"Certainly it would not be surprising to see the rebels, or their Russian sponsors, shooting down suspected Ukrainian aircraft. In fact, just before the Malaysian airliner went down, the Ukrainian government had accused a Russian fighter plane of shooting down one of its own fighters in Ukrainian airspace on Wednesday. Just a few days before that, Ukraine accused Russian rebels of shooting down a Ukrainian transport aircraft. This is becoming rather too regular an occurrence to be ignored. The deaths of all those innocent passengers and crew aboard the Malaysian aircraft, who were in no way party to this conflict, makes it impossible for the West to look away from Russian aggression or for Russia to escape culpability. Even if the shooting down of the Malaysian aircraft was accidental and not ordered by the Kremlin, as seems likely, Vladimir Putin is nevertheless ultimately responsible. If you hand a bazooka to a hyperactive teenager and he destroys your neighbor’s house, the person providing the weapon is just as culpable as the one firing it. And there is no doubt that anti-aircraft missiles, along with tanks and other advanced weaponry, have been provided to pro-Russian separatists, many of them Russian citizens and even members of the Russian intelligence and military services, by the Russian state. You don’t pick up an anti-aircraft missile at your local military surplus store the way you might an AK-47. The question now is what we–meaning we in the West–are going to do about this outrageous act of villainy. John McCain said that if Russian involvement is proved, there will be “hell to pay.” I certainly hope so. What would this “hell” consist of? No one is contemplating the use of Western military force against Russia or even Russian separatists in Ukraine, but certainly there is much that the U.S. and its European allies could do to provide military equipment and training to the Ukrainian armed forces to enable them to defeat Putin’s minions–something that we have been afraid to do until now for fear of triggering Russian escalation. As if shooting down civilian aircraft isn’t escalation enough".
Max Boot, "Downing of Plane Shows West Cannot Ignore Russia-Ukraine Escalation." Commentary. 17 July 2014, in www.commentarymagazine.com.
One does not have to be enamoured of the type of bluster that one can expect from the sometimes egregious American political commentator Max Boot, to not be outraged by the massacre in the air over Ukraine which occurred the other day. Au fond, of course as the Swedish Prime Minister, Carl Bildt correctly points out, 'who is to blame' (to quote from the title of Aleksandr Herzen's splendid 19th century roman), is of course the Russian State President Vladimir Putin. It is he of course whose policies have promoted the current bout of violence which we are seeing in Eastern Ukraine. Violence which is senseless in the extreme. One may only hope that given the massacre in the skies, that the Western powers in Europe and America will now press fully on the sanctions button and force the Kremlin to abandon its puppets in Eastern Ukraine. To allow the current situation to continue is a recipe for the loss of more and more innocent lives completely without need. Unless of course one wishes to give further encouragement to Putin's revisionist policies not only in Ukraine but in other parts of the 'former' Soviet space 1. Given this fact does anyone not realize that London real estate prices and Italian export dollars are by far much less important things to worry about?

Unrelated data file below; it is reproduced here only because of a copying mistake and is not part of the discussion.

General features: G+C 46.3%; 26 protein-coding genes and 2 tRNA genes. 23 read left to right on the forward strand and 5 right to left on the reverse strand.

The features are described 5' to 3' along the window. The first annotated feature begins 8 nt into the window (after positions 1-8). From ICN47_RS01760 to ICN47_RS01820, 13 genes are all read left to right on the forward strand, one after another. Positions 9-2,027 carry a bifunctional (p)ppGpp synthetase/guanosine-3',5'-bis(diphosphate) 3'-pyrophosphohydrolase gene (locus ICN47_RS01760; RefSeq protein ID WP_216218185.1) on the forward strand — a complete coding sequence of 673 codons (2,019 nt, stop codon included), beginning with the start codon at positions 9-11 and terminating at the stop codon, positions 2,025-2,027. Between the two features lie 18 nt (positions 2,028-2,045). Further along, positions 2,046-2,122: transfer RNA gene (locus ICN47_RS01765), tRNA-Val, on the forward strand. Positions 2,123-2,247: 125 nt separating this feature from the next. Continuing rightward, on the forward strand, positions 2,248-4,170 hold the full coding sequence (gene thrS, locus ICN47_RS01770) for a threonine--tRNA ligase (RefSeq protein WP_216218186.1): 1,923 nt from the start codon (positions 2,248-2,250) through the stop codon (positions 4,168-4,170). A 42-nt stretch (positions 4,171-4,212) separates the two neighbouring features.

1. For a rather convoluted exercise in precisely such a justification, see: Aleksandr Lukin, "What the Kremlin Is Thinking: Putin’s Vision for Eurasia". Foreign Affairs. (July / August 2014), in www.foreignaffairs.com.

Wednesday, July 09, 2014

QUESTIONS ABOUT AMERICAN POWER IN THE ORIENT: A LOOK

"As elsewhere, America’s role in Asia is changing. Despite the rebalancing, cuts in US defence spending and greater political attention to domestic priorities are likely to lead to a less militarily assertive role in the region and perhaps, in time, a smaller permanent military presence there. The United States will, however, remain an Asia-Pacific power, and its continued focus should not be underestimated....Over the long-term, America will continue to play a central role in the region, but not indefinitely as the lead actor. It will be looking in Asia, as elsewhere, to share the burdens of leadership. In the next 15 years, Asians may well have to get used to a situation with which Europeans are only just coming to terms – a United States that is a very important regional actor, but not always the first or principal port of call for ensuring security".
Xenia Dormandy with Rory Kinane, "Asia-Pacific Security: A Changing Role for the United States". Chatham House. 1 April 2014, in www.chathamhouse.org.
"The US is developing new military tactics to deter China’s slow but steady territorial advances in the South China Sea, including more aggressive use of surveillance aircraft and naval operations near contested areas. The rethink comes in the wake of the series of low-level incursions China has used to shift the status quo in one of the vital waterways of the global economy. The challenge for the US military is to find tactics to deter these small-scale Chinese moves without escalating particular disputes into a broader military conflict. Every year, $5,300bn of goods cross the South China Sea by ship. “Our efforts to deter China [in the South China Sea] have clearly not worked,” said a senior US official".
Geoff Dyer, Richard McGregor and Demetri Sevastopulo, "Pentagon plans new tactics to deter China in South China Sea". The Financial Times. 9 July 2014, in www.ft.com.